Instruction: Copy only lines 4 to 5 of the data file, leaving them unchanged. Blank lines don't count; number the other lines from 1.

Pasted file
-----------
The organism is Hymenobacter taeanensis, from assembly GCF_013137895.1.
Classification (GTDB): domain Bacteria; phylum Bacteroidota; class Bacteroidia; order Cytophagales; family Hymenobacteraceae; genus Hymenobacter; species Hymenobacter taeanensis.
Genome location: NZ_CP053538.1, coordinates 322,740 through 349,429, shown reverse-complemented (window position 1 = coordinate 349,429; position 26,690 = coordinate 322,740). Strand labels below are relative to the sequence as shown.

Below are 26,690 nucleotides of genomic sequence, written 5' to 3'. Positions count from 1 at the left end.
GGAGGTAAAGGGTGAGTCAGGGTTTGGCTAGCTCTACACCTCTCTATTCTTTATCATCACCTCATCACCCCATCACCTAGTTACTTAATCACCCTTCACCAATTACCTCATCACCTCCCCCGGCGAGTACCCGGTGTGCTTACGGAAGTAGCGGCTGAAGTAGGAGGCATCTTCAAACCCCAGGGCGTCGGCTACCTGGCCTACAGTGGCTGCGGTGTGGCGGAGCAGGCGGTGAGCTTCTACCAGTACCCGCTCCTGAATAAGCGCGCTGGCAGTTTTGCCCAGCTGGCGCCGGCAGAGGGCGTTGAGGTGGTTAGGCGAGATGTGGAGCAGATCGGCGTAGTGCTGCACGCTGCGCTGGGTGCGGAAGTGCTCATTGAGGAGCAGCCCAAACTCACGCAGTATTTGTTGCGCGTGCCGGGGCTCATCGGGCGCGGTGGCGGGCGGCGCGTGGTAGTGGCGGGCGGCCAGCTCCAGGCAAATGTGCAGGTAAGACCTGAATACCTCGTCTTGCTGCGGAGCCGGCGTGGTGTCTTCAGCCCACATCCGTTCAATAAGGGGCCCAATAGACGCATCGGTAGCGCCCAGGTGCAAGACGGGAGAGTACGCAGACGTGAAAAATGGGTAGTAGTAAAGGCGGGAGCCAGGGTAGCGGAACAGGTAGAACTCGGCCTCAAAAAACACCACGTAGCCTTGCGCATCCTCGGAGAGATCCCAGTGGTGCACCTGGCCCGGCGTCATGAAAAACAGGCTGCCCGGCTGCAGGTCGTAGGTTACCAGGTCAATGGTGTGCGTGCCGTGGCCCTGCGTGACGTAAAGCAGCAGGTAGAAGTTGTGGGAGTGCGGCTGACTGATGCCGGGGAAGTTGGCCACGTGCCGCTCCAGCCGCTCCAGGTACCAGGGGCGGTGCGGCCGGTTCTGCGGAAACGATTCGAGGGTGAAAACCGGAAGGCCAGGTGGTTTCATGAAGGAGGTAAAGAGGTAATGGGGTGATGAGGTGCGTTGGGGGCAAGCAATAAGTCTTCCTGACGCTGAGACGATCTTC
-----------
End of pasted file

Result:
Below are 26,690 nucleotides of genomic sequence, written 5' to 3'. Positions count from 1 at the left end.
GGAGGTAAAGGGTGAGTCAGGGTTTGGCTAGCTCTACACCTCTCTATTCTTTATCATCACCTCATCACCCCATCACCTAGTTACTTAATCACCCTTCACCAATTACCTCATCACCTCCCCCGGCGAGTACCCGGTGTGCTTACGGAAGTAGCGGCTGAAGTAGGAGGCATCTTCAAACCCCAGGGCGTCGGCTACCTGGCCTACAGTGGCTGCGGTGTGGCGGAGCAGGCGGTGAGCTTCTACCAGTACCCGCTCCTGAATAAGCGCGCTGGCAGTTTTGCCCAGCTGGCGCCGGCAGAGGGCGTTGAGGTGGTTAGGCGAGATGTGGAGCAGATCGGCGTAGTGCTGCACGCTGCGCTGGGTGCGGAAGTGCTCATTGAGGAGCAGCCCAAACTCACGCAGTATTTGTTGCGCGTGCCGGGGCTCATCGGGCGCGGTGGCGGGCGGCGCGTGGTAGTGGCGGGCGGCCAGCTCCAGGCAAATGTGCAGGTAAGACCTGAATACCTCGTCTTGCTGCGGAGCCGGCGTGGTGTCTTCAGCCCACATCCGTTCAATAAGGGGCCCAATAGACGCATCGGTAGCGCCCAGGTGCAAGACGGGAGAGTACGCAGACGTGAAAAATGGGTAGTAGTAAAGGCGGGAGCCAGGGTAGCGGAACAGGTAGAACTCGGCCTCAAAAAACACCACGTAGCCTTGCGCATCCTCGGAGAGATCCCAGTGGTGCACCTGGCCCGGCGTCATGAAAAACAGGCTGCCCGGCTGCAGGTCGTAGGTTACCAGGTCAATGGTGTGCGTGCCGTGGCCCTGCGTGACGTAAAGCAGCAGGTAGAAGTTGTGGGAGTGCGGCTGACTGATGCCGGGGAAGTTGGCCACGTGCCGCTCCAGCCGCTCCAGGTACCAGGGGCGGTGCGGCCGGTTCTGCGGAAACGATTCGAGGGTGAAAACCGGAAGGCCAGGTGGTTTCATGAAGGAGGTAAAGAGGTAATGGGGTGATGAGGTGCGTTGGGGGCAAGCAATAAGTCTTCCTGACGCTGAGACGATCTTC